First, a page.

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Commonly Confused Words

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by

Michael Coyle

on 23 September 2016

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Transcript of Commonly Confused Words

THEN
(adverb)

Then deals with time. It means either at a certain time, or signals the discussion of a later time.

I resided in Hawaii
then
.

I devoured the Big Mac and
then
I felt sick.
Than (conjunction and preposition)


"
Than
" is all about comparing things. "Than" introduces the second element in a comparison, or an exception or contrast.


The
Lakers
have won more titles
than
the Clippers.

He would like to do anything rather
than
go to the dentist.
Then

and

Than

There, Their and They're
There

is an adverb that deals with position or location.

My house is over
there
.
There
is the scoundrel who absconded with my money!

Their
is a possessive pronoun (like its) that shows ownership or association.

Their
car was bumping old school jams.
The Garcias were not at
their
residence
.

They're
is just a conjunction for "they are". So it means are group of people are doing something.
After school, they're planning to go to Denny's

To

and

Too
Its

and

It's

It's
is a contraction meaning "it is".

Its
is a possessive pronoun that shows ownership or association with something previously mentioned.


It's
a stupendous day = It is a stupendous day.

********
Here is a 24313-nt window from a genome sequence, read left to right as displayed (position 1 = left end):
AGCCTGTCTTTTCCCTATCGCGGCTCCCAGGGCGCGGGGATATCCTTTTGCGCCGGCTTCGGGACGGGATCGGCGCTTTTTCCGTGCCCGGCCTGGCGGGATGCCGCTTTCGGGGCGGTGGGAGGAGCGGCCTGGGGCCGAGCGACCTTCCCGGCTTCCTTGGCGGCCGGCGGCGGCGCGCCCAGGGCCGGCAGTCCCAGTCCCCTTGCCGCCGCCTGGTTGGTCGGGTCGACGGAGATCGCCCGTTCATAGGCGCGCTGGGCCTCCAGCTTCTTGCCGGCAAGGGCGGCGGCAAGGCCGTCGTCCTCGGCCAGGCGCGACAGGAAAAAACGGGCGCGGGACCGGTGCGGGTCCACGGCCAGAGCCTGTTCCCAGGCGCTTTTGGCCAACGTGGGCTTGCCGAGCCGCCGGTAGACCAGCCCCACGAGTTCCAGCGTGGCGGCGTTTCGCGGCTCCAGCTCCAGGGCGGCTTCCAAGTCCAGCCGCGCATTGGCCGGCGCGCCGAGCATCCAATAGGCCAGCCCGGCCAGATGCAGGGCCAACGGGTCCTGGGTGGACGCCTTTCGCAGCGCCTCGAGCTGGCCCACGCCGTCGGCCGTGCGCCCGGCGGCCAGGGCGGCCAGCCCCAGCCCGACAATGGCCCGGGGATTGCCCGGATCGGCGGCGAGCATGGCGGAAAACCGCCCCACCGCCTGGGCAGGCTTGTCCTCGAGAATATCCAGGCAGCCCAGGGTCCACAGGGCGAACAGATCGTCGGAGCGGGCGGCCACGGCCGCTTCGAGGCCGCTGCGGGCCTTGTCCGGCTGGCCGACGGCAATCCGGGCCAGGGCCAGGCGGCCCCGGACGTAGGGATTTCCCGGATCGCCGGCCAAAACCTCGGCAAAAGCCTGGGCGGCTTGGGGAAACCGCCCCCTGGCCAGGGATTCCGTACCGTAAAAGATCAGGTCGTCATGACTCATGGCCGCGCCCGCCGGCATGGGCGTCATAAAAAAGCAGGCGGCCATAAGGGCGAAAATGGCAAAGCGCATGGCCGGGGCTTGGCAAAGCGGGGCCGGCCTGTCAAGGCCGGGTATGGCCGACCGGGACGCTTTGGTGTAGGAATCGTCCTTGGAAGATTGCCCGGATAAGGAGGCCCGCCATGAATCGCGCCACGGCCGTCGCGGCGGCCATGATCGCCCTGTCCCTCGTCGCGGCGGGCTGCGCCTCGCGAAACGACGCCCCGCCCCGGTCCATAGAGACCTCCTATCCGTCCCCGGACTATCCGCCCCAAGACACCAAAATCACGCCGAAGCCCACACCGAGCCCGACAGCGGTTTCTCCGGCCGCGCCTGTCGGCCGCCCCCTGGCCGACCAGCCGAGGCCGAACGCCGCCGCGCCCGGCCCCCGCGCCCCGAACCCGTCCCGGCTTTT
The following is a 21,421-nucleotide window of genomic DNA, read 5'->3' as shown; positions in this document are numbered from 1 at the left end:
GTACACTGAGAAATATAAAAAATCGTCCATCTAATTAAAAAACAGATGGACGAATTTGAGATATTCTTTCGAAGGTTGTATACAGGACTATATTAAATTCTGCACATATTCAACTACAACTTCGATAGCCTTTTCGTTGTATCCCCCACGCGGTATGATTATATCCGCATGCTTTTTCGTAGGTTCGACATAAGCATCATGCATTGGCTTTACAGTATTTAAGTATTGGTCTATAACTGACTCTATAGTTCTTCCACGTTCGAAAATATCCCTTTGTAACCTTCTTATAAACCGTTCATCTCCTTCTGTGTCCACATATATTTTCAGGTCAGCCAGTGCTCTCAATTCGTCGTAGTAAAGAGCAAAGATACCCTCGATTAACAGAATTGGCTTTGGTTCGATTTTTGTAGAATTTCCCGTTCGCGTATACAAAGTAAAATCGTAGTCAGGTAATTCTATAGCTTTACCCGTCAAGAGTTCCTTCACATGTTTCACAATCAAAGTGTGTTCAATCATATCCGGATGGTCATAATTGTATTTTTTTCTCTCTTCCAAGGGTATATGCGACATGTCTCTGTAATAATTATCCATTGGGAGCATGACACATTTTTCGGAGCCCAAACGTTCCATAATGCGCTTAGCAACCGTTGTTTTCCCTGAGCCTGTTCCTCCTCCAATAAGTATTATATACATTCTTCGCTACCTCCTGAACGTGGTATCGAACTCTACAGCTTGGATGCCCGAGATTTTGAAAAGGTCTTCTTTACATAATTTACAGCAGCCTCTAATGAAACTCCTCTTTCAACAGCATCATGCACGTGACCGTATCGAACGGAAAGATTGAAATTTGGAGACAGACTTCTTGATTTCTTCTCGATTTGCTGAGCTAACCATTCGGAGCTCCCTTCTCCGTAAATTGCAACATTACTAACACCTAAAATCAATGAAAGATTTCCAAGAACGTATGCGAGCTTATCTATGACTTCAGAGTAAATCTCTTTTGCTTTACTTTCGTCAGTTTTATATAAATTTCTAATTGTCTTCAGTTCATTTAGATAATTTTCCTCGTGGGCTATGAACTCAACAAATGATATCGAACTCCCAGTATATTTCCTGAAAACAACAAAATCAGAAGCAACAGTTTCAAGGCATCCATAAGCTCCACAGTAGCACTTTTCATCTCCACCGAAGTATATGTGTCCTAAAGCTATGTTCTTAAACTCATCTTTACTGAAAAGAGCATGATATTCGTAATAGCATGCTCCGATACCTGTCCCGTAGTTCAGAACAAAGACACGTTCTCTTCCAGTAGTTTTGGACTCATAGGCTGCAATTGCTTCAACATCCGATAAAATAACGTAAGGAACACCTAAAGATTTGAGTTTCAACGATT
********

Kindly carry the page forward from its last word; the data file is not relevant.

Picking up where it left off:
The dog walked to
its
owner.

The confusion arises because apostrophes create possesives with most nouns. For example, "This is Mr.
Coyle's
class."
Its
, however, needs no apostrophe because
it's
possessive all by itself.


Better Living Through Clear Communication
Commonly Confused Words
This dog doesn't get IT!
To
indicates motion, or identifies the noun being affected.

Too
means also or excessively (as in There is
too
much violence in the world.


Jose misses
too
many days of school.
I want
to
go
to
Tahiti,
too!

Whose
and
Who's

Whose
is a pronoun that questions ownership.
Whose
car is the one with the sweet chrome rims?
Jane is the girl
whose
grades are incomprable.

Who's
is a contraction that means who is.
Who's
going to the Skrillex concert with me (ostensibly to boo, of course)?
Past
and
Passed
Past
(noun) means gone by in time and no longer existing.
Forget about yesterday, it's in the past!
Past
(verb) can also mean on the other side of something.
"Drive past all these slow fools!" said Marcus.


Passed
(verb) means you went beyond something else.
Jimbo
passed
his ex girlfriend's house on the way to the protest.
Passed
(verb) can also mean something's been moved.
Lionel Messi
passed
the ball to Neymar.
Cause
and
Because
Cause
(verb) means to make something happen.
That pyromaniac is going to
cause
a dangerous fire!
Cause
(noun) is the reason something happens.
The
cause
of your poor grades is that you don't read anything more complex than the side of a cereal box.
Because
is a conjunction that explains a reason for doing something. It's similar to the word "since".
Martin gets bad grades
because
he fails to recognize the value of reading to supplement his imagination.
Loose
and
Lose

Loose
(adjective) is the opposite of tight.
My pants are too
loose
; everybody's going to see my butt!

Lose
(verb) is the opposite of win.
Vince will
lose
the game of life because he does not enrich his mind with literature.
Don't end up like this fool!
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